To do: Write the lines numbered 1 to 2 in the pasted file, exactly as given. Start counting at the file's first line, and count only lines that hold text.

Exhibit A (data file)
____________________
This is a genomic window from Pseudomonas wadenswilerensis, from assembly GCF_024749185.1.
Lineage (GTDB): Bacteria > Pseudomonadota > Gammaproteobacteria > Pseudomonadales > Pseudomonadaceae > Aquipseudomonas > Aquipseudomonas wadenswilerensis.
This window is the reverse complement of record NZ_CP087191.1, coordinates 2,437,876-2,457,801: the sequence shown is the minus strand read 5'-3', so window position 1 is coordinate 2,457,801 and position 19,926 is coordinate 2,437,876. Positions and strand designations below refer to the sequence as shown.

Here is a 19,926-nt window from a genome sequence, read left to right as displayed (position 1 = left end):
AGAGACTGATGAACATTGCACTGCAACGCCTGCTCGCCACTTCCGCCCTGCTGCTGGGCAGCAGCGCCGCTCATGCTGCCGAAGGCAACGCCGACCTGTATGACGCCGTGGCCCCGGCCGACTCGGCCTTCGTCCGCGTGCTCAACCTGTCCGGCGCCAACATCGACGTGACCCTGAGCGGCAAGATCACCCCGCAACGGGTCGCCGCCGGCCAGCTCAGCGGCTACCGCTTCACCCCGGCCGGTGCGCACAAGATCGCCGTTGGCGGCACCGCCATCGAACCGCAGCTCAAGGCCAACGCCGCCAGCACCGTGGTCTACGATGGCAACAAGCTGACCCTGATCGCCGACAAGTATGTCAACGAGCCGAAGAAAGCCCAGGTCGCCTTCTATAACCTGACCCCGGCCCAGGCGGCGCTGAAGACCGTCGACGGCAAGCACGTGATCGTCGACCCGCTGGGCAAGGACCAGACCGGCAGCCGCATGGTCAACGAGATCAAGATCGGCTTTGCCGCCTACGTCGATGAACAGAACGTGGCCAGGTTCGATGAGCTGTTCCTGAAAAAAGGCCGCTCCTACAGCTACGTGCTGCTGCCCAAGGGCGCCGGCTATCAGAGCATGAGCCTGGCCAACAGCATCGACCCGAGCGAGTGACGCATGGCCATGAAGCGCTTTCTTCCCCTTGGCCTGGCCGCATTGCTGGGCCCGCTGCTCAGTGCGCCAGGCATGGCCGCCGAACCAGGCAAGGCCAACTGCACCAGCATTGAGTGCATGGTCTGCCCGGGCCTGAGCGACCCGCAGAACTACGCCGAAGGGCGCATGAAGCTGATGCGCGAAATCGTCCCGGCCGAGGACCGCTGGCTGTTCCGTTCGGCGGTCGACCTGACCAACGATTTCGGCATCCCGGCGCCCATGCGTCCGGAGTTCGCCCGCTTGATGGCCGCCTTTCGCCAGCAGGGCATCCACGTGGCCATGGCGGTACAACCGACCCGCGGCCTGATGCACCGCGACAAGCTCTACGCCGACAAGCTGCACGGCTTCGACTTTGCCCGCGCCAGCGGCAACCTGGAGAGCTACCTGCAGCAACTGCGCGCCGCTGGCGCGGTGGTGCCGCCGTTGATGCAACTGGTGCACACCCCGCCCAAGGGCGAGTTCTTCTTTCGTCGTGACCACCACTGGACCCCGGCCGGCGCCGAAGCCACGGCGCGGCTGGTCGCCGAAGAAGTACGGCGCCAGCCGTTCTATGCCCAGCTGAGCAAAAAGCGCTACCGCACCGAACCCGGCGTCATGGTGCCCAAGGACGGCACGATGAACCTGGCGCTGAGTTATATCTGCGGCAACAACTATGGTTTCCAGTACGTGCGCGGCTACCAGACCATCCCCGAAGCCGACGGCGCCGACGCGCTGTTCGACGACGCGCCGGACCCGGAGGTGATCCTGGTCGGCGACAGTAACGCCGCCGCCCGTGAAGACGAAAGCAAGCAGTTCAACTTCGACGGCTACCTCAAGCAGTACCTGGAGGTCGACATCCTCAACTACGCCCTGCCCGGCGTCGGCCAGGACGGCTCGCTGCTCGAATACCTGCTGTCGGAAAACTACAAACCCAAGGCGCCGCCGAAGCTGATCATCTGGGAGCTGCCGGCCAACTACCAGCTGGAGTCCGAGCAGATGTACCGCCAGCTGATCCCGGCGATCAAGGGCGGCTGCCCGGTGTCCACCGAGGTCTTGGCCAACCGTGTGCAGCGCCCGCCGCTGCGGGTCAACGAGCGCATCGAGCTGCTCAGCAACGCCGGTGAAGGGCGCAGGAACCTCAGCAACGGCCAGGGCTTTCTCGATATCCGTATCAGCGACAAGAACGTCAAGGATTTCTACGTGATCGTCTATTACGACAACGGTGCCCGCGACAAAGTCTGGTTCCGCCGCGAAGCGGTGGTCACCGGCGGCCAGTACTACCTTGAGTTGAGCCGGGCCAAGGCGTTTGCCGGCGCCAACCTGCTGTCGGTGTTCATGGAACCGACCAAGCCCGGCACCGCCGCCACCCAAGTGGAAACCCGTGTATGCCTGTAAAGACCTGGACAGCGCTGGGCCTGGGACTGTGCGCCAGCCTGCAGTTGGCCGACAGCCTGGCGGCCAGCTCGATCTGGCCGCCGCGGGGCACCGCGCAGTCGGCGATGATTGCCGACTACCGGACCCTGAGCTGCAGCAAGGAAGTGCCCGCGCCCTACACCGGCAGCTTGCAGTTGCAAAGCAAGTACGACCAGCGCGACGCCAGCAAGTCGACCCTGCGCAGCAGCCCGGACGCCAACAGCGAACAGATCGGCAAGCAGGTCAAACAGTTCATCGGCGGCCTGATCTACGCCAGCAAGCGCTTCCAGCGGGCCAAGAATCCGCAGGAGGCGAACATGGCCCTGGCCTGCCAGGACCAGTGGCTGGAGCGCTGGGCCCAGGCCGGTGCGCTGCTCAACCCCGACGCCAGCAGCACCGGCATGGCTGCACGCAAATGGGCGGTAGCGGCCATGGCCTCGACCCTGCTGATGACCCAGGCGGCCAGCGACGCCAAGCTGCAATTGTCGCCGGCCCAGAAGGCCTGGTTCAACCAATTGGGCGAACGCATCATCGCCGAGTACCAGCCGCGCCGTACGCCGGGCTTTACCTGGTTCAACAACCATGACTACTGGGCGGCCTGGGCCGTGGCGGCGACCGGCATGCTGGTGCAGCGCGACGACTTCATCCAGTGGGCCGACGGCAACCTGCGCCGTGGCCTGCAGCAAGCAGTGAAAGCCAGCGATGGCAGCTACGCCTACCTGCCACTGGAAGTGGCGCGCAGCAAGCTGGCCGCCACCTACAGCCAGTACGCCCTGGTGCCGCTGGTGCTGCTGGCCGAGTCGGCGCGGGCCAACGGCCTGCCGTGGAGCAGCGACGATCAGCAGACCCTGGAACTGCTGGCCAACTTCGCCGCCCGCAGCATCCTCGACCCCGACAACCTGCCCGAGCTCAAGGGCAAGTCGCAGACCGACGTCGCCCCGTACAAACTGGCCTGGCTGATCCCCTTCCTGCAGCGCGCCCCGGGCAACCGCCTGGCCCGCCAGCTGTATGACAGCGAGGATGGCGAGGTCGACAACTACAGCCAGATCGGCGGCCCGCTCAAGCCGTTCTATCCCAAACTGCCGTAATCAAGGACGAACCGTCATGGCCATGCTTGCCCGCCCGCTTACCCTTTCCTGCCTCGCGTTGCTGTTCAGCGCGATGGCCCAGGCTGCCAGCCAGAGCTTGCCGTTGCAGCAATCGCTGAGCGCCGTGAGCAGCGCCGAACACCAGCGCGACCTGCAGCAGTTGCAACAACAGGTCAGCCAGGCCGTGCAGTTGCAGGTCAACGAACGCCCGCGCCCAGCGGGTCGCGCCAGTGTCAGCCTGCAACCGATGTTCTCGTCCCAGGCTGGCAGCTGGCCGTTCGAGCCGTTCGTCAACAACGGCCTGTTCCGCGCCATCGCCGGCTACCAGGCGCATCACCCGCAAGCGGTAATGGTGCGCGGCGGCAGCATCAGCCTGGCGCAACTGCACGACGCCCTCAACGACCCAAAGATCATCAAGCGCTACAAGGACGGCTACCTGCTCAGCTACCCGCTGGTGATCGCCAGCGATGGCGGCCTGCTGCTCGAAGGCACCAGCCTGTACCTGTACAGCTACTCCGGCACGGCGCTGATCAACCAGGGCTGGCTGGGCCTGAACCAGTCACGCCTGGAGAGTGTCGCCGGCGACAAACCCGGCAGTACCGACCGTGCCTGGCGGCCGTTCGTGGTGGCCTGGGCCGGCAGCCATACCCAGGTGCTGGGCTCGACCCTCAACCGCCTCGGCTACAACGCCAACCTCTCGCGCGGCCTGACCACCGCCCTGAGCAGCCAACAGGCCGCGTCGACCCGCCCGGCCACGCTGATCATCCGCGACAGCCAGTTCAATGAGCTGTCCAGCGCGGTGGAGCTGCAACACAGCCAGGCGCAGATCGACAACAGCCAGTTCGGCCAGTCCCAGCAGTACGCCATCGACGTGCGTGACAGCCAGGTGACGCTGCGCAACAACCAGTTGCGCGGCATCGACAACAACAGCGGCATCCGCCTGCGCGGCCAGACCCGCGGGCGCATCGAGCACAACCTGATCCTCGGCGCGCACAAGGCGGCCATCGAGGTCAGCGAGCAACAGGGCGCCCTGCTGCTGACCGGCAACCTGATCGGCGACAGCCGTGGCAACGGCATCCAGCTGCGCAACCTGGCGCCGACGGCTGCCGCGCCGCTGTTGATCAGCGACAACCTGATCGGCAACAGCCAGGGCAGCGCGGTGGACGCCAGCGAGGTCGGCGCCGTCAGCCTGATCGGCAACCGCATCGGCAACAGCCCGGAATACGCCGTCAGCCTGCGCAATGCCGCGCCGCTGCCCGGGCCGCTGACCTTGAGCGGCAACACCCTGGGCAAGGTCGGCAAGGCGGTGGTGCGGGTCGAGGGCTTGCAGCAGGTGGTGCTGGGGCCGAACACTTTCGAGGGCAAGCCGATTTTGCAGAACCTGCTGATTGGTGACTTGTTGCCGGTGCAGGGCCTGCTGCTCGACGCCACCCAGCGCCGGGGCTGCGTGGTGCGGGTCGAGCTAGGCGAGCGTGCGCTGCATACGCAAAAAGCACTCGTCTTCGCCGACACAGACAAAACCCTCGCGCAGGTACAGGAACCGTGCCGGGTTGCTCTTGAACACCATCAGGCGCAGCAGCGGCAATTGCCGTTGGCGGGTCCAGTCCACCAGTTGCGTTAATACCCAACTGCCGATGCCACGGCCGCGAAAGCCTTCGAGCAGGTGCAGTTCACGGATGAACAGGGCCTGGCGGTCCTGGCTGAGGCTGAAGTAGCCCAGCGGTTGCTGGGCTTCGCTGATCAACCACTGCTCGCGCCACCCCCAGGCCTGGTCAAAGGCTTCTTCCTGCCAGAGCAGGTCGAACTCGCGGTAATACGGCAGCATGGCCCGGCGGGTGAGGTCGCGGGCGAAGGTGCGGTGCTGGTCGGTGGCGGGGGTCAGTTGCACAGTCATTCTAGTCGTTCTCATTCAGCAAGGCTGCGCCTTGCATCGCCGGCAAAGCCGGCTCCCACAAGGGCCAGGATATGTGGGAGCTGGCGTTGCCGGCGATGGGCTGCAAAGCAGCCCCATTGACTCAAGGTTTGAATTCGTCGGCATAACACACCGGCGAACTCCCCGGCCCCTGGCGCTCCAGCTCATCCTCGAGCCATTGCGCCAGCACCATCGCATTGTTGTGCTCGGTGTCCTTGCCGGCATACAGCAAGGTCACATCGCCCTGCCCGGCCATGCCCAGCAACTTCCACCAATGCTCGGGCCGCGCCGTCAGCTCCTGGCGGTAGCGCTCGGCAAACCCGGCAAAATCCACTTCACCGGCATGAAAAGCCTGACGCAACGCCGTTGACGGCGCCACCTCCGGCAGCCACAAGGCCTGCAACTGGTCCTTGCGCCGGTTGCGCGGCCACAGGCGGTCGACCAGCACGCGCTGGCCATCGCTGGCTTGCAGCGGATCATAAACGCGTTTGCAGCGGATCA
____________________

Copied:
This is a genomic window from Pseudomonas wadenswilerensis, from assembly GCF_024749185.1.
Lineage (GTDB): Bacteria > Pseudomonadota > Gammaproteobacteria > Pseudomonadales > Pseudomonadaceae > Aquipseudomonas > Aquipseudomonas wadenswilerensis.